long sleeve polo with pocket Schools find ways to skirt uniform dilemma
Think you can still spot a Catholic school girl by her rolled up skirt?
Many school administrators are giving up the fight over skirt lengths, either by issuing a traditional jumper or eliminating the argument with uniform pants, depending on what part of the country they’re in.
The stereotypical Catholic school uniform plaid skirts, stiff dress pants and ties is still the standard in the Northeast. But elsewhere in the country, it’s getting a little more comfortable. Hoodies, for example, have replaced sweaters in many schools.
Maintaining a uniform, even a relaxed one, helps keep discipline, administrators say. Students aren’t really complaining, since they always know what to wear.
“I feel so much more free when I wear my uniform,” says Caroline Swaller, a junior at Rosati Kain High School in St. Louis. “I come to school on equal terms with everyone else.”High school students in the Archdiocese of Philadelphia are wearing almost the same uniforms their parents wore to school and on national television.
“We were so enthralled with watching the ‘American Bandstand’ kids,” says Lorraine Rice, president of Conwell Egan Catholic High School in Bucks County, Pa., recalling the years when Dick Clark filmed the dance show in Philadelphia.
“They would show up in Peter Pan blouses and skirts, and we made our moms go out and buy them. Then I moved here, and I found out it was the West Catholic (High School) uniforms.”
Conwell Egan’s uniforms hark back to that more modest era. The school recently switched back from a skirt to a jumper for its girls uniform, and from a polo shirt to a button down shirt and tie for boys.
“We found the girls were rolling the skirts up, and it was not at all modest,” Rice says.
The length of the navy blue jumper has changed at John W. Hallahan Catholic Girls’ High School in Philadelphia, but not much else. It’s still worn with a Peter Pan collar shirt, knee socks and saddle shoes. Louis sounds simple: a polo shirt with a khaki or plaid skirt or khaki pants. But the school’s 400 girls still have options. The shirt is available in five colors, with a sleeveless option for warm weather. The khaki skirt and pants can come from any store in any style, so long as they meet the color and length requirements.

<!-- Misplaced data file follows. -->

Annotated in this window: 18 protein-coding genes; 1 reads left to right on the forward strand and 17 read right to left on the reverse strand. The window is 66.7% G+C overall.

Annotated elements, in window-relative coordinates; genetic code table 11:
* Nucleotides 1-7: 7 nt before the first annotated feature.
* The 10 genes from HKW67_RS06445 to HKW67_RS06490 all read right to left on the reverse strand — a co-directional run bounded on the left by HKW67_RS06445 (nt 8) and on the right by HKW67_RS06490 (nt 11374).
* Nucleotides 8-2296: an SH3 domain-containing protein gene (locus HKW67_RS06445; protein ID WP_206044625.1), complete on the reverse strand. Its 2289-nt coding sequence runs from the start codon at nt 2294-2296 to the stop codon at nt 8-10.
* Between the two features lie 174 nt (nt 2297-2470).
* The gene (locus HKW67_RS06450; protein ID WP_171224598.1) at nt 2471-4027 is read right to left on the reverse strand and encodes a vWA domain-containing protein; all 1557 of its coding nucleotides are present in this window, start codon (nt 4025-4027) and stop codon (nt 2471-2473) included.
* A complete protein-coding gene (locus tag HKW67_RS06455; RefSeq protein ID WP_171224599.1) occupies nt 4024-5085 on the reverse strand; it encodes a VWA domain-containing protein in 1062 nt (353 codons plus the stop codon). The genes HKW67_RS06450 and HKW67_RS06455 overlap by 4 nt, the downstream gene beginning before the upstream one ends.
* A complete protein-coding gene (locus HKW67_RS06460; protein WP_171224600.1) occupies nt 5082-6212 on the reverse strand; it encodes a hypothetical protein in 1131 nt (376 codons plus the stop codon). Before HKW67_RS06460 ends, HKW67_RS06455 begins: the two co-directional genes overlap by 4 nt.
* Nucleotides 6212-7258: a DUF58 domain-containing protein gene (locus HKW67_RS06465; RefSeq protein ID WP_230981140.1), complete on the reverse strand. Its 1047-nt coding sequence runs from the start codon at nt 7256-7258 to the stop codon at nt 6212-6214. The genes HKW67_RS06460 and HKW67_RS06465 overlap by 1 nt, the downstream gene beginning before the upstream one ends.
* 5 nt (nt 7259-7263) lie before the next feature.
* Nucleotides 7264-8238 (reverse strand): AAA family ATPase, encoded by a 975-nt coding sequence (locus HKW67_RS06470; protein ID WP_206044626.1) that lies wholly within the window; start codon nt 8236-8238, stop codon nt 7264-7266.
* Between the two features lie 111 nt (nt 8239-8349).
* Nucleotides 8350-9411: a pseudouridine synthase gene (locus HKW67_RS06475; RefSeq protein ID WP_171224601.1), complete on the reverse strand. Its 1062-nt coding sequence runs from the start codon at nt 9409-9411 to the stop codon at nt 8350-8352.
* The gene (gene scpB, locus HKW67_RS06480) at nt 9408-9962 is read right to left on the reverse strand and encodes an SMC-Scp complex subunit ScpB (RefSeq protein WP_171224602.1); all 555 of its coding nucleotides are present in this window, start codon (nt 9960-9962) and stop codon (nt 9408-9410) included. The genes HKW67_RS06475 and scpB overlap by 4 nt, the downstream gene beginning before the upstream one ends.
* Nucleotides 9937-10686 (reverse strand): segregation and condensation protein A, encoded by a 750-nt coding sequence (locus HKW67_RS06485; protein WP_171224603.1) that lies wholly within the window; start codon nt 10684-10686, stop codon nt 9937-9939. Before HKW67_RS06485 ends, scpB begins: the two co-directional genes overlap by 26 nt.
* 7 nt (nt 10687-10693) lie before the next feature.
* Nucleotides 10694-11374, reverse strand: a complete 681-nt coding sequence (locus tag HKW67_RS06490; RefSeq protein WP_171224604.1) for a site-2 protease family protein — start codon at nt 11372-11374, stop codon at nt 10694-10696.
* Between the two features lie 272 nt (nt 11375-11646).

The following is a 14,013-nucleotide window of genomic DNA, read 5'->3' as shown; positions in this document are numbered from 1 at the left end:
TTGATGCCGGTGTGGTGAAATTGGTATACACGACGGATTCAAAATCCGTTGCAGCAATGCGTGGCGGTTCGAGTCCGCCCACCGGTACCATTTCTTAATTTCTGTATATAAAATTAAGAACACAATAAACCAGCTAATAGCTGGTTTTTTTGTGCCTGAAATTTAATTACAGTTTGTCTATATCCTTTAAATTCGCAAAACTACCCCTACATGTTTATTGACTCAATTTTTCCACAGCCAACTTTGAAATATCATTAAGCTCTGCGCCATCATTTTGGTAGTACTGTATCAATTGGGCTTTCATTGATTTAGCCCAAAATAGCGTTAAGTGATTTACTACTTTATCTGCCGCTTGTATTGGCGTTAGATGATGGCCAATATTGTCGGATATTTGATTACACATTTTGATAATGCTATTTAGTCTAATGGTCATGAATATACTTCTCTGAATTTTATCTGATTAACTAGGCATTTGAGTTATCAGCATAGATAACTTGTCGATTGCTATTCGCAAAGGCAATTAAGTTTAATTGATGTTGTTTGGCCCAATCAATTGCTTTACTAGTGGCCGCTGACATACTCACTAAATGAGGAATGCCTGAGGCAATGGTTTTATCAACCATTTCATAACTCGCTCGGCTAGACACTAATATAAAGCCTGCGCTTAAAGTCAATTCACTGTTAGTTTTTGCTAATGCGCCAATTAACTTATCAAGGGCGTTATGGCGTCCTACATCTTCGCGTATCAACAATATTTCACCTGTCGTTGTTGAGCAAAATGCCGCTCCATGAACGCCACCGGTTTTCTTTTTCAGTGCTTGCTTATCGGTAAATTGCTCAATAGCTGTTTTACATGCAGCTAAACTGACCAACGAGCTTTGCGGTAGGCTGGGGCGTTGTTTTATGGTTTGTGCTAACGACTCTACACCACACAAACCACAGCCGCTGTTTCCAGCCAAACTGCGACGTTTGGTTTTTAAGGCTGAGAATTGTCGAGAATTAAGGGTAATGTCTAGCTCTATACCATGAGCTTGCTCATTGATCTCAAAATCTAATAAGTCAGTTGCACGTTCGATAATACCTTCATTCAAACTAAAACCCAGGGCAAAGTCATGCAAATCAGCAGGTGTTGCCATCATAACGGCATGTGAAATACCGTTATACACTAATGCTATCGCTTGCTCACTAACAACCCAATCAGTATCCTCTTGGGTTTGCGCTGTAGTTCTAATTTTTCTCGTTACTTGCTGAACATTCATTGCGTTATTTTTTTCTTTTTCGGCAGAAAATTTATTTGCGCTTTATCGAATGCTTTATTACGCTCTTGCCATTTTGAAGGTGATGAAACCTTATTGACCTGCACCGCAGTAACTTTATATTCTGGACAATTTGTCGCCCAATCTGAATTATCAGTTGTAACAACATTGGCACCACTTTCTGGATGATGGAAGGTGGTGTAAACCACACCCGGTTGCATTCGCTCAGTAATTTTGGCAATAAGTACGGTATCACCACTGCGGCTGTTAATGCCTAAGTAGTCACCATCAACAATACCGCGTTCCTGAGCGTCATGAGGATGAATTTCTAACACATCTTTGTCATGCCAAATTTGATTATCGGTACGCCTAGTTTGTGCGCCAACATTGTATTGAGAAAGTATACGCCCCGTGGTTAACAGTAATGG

The girls lobbied for a plaid skirt after the movie “The Princess Diaries” came out in 2001, principal Sister Joan Andert says. But even when they wanted a dressier skirt, they wanted more comfortable shoes, Andert says. The girls now have the option of wearing Birkenstocks and athletic shoes.
Most high schools in the St. Louis Archdiocese let students wear sneakers and other casual attire, archdiocese spokeswoman Sue Brown says.
“Parents don’t want to go buy their little ones something they’ll wear only to school. We try to be sensitive to price issues for parents,” Brown says.
Miami, Fla., students are not at the beach, but they’re not wearing skirts, either. Officials at Our Lady of Lourdes Academy in Miami began phasing out skirts four years ago in favor of pants or walking shorts paired with tucked in shirts and loafers.
“Our top priority is comfort,” says senior Alexa Lopez. “We like our pants a little bit baggy. Sometimes the administration complains that our pants drag.”
The flat front, navy blue pants may not be trendy, but at least they’re flattering, other girls say.
“They look a lot like Dickie work pants,” says senior Annie Sullivan. “The pockets are very flattering, in the front. They don’t protrude on the side of your body, not like they would on the hips.”
St. Brendan High School in Miami also did away with uniform skirts and gave up requiring boys and girls to tuck in their shirts.
“We did away with skirts, because the skirts would shrink as the year went on,” says Brother Felix Elardo, the principal who oversees St. Brendan’s 1,200 students. “We had a battle with keeping the shirts inside, so we got shirts to be designed to be worn inside or outside the slacks.”An Archdiocese of Portland, Ore., spokesman said “What uniforms?” when asked about the policy for its high schools. Its principals have focused on other aspects of school life, but the attitude isn’t exactly laid back.
The mantra at De La Salle North Catholic High School could be “dress for success.” Each of the school’s 250 students works one day a week at a corporate internship that requires business appropriate attire. Administrators demand business attire for regular class days, too. That means shirts and ties and shined shoes for boys, and collared blouses with a skirt or pants for girls.
“If you come to school, you will see a school full of these young people who look like they’re going to work in downtown Portland,” says Tim Hennessy, the school’s vice president of development.